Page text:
Council Requires COVID School Health Data Disclosure, Extends Foreclosure Ban

In a comparatively brief Legislative Meeting, it was clear that as we approach the two-year anniversary of the pandemic here in the District, the response to COVID still dominates the Council’s legislative agenda.

Earlier this month, following the holiday break, a universal “test to return” program at DC Public Schools was an important step towards increased school health and safety, and a similar such effort is planned after a late February break. Less clear, however, was how best to inform and reassure parents of the health status of schools between these intensive “test-to-return” efforts. The Council’s emergency legislation passed at its most recent meeting sought to increase the amount of information available to parents during the long stretches between these intense bouts of universal COVID testing.

The unanimously-passed measure would require that public or charter schools notify parents when there is a positive COVID case in their child’s classroom, via their preferred communications method, within 24 hours or the next business day. Second, DCPS would be required to disclose to the Council which schools have not yet been provided the one-per-school COVID Strategy and Logistics Coordinator, and full-time substitute teacher, that have long been promised to them. Finally, DCPS would have to disclose to the Council the percentage of asymptomatic students tested, per school and per week. After DCPS initially proposed 10 percent of asymptomatic students be tested months earlier, the Council insisted on a higher 20 percent threshold. By now requiring the disclosure of weekly numbers for each school, parents and the Council will have certainty that this critical metric is being met in every school on an ongoing basis.

Passed on an emergency basis, the measure will take effect upon the mayor’s signature. The bill would remain in effect for 90 days after that date while longer-term legislation works its way through the legislative process.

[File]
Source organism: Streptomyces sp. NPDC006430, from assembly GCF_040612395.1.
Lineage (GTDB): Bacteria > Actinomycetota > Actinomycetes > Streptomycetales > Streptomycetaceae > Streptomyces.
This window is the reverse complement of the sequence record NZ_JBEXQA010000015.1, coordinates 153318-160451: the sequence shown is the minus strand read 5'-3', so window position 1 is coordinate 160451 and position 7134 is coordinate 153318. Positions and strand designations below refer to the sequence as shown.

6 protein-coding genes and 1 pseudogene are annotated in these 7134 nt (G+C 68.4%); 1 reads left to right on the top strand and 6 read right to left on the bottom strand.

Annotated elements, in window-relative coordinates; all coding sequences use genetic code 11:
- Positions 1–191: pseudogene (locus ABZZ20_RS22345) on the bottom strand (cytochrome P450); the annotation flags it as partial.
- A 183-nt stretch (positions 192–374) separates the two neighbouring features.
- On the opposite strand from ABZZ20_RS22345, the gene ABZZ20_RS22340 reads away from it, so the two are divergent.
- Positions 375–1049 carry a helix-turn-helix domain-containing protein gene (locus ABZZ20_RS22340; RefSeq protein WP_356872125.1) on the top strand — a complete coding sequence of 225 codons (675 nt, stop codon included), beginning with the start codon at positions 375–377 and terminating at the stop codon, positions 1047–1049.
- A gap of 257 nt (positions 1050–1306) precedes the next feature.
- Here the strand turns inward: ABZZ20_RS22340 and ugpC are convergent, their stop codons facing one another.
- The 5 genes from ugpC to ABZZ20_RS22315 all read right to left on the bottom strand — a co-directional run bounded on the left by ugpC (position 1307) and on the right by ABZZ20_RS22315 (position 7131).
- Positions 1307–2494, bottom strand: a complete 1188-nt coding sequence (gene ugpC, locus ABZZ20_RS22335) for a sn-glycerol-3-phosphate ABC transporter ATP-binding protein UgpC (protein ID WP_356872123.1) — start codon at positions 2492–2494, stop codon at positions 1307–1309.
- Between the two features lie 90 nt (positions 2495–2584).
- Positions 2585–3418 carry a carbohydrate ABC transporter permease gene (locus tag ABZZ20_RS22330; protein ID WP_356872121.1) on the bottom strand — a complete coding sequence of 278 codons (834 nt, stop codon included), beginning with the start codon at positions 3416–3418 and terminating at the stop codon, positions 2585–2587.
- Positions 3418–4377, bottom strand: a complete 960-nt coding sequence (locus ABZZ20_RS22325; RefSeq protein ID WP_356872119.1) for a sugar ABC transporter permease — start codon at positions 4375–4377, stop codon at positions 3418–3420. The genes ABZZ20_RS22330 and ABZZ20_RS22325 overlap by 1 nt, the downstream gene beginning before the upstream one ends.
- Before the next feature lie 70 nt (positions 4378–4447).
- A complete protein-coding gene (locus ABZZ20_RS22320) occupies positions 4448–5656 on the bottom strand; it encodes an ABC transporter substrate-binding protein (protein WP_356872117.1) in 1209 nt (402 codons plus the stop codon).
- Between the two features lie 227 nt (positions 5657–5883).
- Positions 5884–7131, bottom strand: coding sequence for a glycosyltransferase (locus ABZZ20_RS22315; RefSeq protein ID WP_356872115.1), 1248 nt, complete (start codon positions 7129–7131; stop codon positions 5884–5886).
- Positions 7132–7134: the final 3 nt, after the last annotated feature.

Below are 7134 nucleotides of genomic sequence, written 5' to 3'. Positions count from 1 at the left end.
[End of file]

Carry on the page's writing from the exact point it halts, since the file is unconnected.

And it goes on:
Also passed at the most recent meeting was an extension of the existing COVID-era foreclosure ban. Council legislation dating from the earliest days of the pandemic banned the specter of housing finance worst-case scenarios—eviction in the case of rental properties, and foreclosure in the case of home ownership. On the federal level, Congressional legislation funded massive financial relief programs meant to head off these two housing endgames. However, while the federal eviction relief fund has already made payments to the states, the states have disbursed these funds, and some states (including the District) will receive a second round of such funds to disburse, the federal foreclosure avoidance funds have yet to be provided to the states, let alone disbursed out to individual homeowners in need.

Because of these circumstances, the Council’s emergency legislation is designed to delay the end of the local foreclosure ban until the federal foreclosure funds flow to the District and out to homeowners in need. Therefore, the bill extends the foreclosure ban until June 30, 2022 for all residents, and until September 30, 2022 for those homeowners who applied for assistance via the forthcoming local foreclosure relief fund, and who at that time are still awaiting final action on their applications.

In other action at its most recent meeting, the Council also extended legislation that would have otherwise expired, including bills to provide 48 hours of COVID vaccination leave and extended bereavement leave to DC government employees, allowing Advisory Neighborhood Commissions to continue meeting virtually, and allowing consumers to file a written statement with their credit agency indicating that they suffered financial hardship due to COVID. An amendment to another bill briefly extended the time available to tenants of rental buildings to initiate the purchase of their building under the Tenant Opportunity to Purchase Act.

The Council’s next scheduled Legislative Meeting will be held on February 1.